What would it cost to clean Delaware’s waters?
State Sen. Bryan Townsend said an extra $100 million per year would be nice. But Delaware’s Clean Water Task Force is approaching a more realistic recommendation of $20 million per year to start problem-solving.
A clean-water fee could be one of many suggestions that the Clean Water & Flood Abatement Task Force makes in its final report, due April 30.
As a task force co-chair, Townsend explained the potential proposal to the Inland Bays Foundation on March 8.
“We have the cleanest beaches on the East Coast. We do not have the cleanest inland bays,” said IBF President Nancy Cabrera-Santos. “It’s because we’re a farm state.”
Delaware needs to mitigate the impact of storm water runoff and outdated septic systems, she said.
It’s also a moral issue, said Townsend
Elected in 2012, Townsend (D-Newark) said he learned that more than 90 percent of Delaware waterways are impaired.
“We have the technology to fix this issue. We just need the political will. That was spring of 2014. There was no immediate action” after election season, Townsend said. “It should be a no-brainer that we clean up our waterways.”
In 2015, the Delaware General Assembly created the task force to recommend potential funding ideas to improve water quality and alleviate flooding in Delaware.
“At the end of the day, this is going to involve more funding,” because the State hasn’t moved lately to augment the slump in federal funding.
One funding proposal is a three-tiered system: perhaps $45 per household, $100 per small business and $500 per big business.
Of course, those are just recommendations. The General Assembly must introduce and pass any fee or tax increases.
Are the perpetrators water pollution paying for the damage they caused? Not completely, Townsend said. Some pollution-causing companies are long gone. Some still provide good jobs to Delaware citizens.
The idea was a compromise, also, as the agricultural community was very vocal during the meetings. Yes, fertilizers might have caused much of the problem, too, but they also provided jobs, so how does anyone decide appropriate reparations?
As a result, the committee is just looking at a flat fee for everyone going forward, rather than looking back.
“We acknowledged that the only way to make movement now … is to take a broader approach … to have cleaner water up and down Delaware,” Townsend said. “I understand the incompleteness of that. I see the environmental injustice in that.”
But what about the people who can’t afford an extra $45 per year? Hopefully, those communities will benefit from grants to improve their water, Townsend said.
“I come from an area of Delaware where the educational system is deeply, deeply fractured,” and public referenda don’t get far. “Sometimes, by pooling people’s resources, you can have a better outcome.”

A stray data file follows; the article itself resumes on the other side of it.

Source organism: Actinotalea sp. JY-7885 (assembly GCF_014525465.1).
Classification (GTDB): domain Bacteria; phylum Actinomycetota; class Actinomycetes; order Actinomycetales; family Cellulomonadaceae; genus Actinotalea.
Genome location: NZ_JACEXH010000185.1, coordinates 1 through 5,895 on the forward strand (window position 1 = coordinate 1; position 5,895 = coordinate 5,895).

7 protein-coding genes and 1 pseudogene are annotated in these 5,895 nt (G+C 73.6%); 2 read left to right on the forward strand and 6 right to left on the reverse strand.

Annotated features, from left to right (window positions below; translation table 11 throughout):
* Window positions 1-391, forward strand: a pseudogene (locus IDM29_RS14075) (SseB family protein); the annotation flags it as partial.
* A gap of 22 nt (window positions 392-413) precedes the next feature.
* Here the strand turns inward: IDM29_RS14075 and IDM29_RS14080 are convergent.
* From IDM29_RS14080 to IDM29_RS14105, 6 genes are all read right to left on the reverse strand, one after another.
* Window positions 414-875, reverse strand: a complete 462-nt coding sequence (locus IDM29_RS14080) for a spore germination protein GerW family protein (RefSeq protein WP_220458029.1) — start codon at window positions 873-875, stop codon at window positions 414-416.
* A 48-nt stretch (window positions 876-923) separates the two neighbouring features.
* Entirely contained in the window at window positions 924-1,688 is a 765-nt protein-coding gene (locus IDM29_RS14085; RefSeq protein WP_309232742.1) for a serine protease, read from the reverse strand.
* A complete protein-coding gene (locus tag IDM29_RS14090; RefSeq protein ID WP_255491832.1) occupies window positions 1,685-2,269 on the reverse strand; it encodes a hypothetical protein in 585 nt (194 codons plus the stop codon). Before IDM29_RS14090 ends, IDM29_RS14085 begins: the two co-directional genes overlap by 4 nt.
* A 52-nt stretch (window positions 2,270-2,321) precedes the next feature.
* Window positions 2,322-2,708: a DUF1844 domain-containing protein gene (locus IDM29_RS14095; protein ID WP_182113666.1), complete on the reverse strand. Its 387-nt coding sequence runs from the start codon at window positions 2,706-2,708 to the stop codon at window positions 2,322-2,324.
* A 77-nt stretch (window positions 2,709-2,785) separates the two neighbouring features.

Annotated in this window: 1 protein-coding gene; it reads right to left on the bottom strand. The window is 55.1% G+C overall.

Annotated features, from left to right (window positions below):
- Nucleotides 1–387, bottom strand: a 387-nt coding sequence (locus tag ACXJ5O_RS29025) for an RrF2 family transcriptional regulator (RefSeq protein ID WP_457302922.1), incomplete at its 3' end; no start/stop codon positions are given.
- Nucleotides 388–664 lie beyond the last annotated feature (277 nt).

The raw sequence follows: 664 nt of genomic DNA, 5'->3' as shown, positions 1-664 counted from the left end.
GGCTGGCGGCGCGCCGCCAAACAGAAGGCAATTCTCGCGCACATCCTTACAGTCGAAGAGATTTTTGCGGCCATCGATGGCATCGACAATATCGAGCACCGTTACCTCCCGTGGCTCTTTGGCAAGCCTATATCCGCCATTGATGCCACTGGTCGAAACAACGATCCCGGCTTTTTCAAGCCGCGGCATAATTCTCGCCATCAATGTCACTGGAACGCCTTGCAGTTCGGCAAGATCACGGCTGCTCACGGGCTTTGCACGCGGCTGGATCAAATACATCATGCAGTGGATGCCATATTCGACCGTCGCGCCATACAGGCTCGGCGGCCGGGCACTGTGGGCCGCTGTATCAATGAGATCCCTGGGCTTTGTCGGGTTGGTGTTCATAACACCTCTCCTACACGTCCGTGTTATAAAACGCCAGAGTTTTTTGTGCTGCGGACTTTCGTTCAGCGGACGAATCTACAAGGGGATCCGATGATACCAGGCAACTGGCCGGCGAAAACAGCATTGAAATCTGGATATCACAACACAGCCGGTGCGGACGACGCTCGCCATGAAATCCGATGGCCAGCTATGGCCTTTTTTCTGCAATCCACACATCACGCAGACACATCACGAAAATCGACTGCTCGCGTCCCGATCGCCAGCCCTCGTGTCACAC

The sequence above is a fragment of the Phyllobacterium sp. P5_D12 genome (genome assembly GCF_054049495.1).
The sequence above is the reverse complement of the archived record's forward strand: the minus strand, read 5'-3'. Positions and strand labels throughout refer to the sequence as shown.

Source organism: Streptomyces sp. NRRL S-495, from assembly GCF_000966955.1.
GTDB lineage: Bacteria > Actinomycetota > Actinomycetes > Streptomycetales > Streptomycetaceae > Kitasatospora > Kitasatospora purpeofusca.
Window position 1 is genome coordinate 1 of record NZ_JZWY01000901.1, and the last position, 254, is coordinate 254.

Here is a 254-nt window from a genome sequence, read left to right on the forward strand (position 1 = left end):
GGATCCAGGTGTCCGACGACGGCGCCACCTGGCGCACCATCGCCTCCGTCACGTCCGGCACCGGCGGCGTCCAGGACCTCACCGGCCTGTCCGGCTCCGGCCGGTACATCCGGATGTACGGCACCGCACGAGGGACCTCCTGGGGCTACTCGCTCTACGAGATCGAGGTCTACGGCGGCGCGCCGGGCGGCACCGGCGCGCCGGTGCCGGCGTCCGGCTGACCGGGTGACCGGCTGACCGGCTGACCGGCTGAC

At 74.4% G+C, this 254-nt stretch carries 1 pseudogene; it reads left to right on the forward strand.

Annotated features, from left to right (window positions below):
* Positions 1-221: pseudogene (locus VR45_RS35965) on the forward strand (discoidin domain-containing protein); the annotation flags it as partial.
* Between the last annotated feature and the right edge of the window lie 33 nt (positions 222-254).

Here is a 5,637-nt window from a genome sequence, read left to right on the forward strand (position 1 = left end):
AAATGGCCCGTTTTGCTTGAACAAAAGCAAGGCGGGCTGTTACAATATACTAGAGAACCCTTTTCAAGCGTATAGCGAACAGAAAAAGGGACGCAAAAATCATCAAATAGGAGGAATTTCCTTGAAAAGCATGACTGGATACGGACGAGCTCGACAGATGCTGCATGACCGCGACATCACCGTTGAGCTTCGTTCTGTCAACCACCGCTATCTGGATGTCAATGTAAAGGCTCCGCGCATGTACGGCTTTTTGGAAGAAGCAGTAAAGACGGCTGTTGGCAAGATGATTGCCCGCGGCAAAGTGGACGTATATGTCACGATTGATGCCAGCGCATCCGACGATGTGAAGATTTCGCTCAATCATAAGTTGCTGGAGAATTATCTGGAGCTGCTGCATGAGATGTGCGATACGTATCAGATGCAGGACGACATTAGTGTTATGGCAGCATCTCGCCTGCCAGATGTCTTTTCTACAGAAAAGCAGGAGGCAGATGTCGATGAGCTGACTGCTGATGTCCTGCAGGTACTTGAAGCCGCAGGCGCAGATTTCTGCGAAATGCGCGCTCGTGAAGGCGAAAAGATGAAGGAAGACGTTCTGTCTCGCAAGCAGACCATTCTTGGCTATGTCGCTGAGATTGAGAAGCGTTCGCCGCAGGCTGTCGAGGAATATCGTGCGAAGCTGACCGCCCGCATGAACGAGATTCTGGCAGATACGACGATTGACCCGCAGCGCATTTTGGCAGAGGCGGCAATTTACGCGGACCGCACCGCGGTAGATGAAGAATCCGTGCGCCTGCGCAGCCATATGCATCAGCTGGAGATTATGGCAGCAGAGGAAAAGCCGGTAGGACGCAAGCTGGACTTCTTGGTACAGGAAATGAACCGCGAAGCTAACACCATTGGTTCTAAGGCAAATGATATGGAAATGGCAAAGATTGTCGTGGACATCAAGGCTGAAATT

The Kent and Sussex county economies especially rely on clean water, while New Castle County may be paying more than they get, “but it still stays within the state to help drive the ultimate Delaware economy,” Townsend said.
“That also helps places where local elected officials are less likely to vote for this issue,” Townsend said. He said he hoped they realize the agricultural community has been more receptive to the proposed fee structure.
Citizens are being strongly encouraged to contact their elected officials if they have an opinion on something. Officials won’t know if an idea is popular or unpopular unless they hear feedback.
One woman in the audience was willing to pay such a fee but said she couldn’t stomach it until the State tells industrial companies to stop dumping.
The task force isn’t part of the State’s environmental enforcement system, although Townsend said he’d be willing to propose another task force to focus on the enforcement issue.
It’s not a perfect system, but Delaware will get farther by working together, he said.
The final report’s deadline was extended by three months, to April 30.
Flooding hasn’t gotten as much of the task force’s attention as Townsend had hoped, he said, simply because there wasn’t time.
The Clean Water Task Force has a webpage at www.cleanwaterdelaware.org, which includes a members list and meeting calendar.
A lifelong Delawarean, Townsend is running for the position of the state’s U.S. Congressman this fall.
The Inland Bays Foundation meets again Tuesday, April 12, from 6 to 7:30 p.m. at Bethany Beach Town Hall.
Their special guest will be Chief Natosha Carmine, the first female chief of the Nanticoke Indian Tribe. She’ll discuss Nanticoke history and its close association with the Indian River.
More information is online at www.inlandbaysfoundation.org.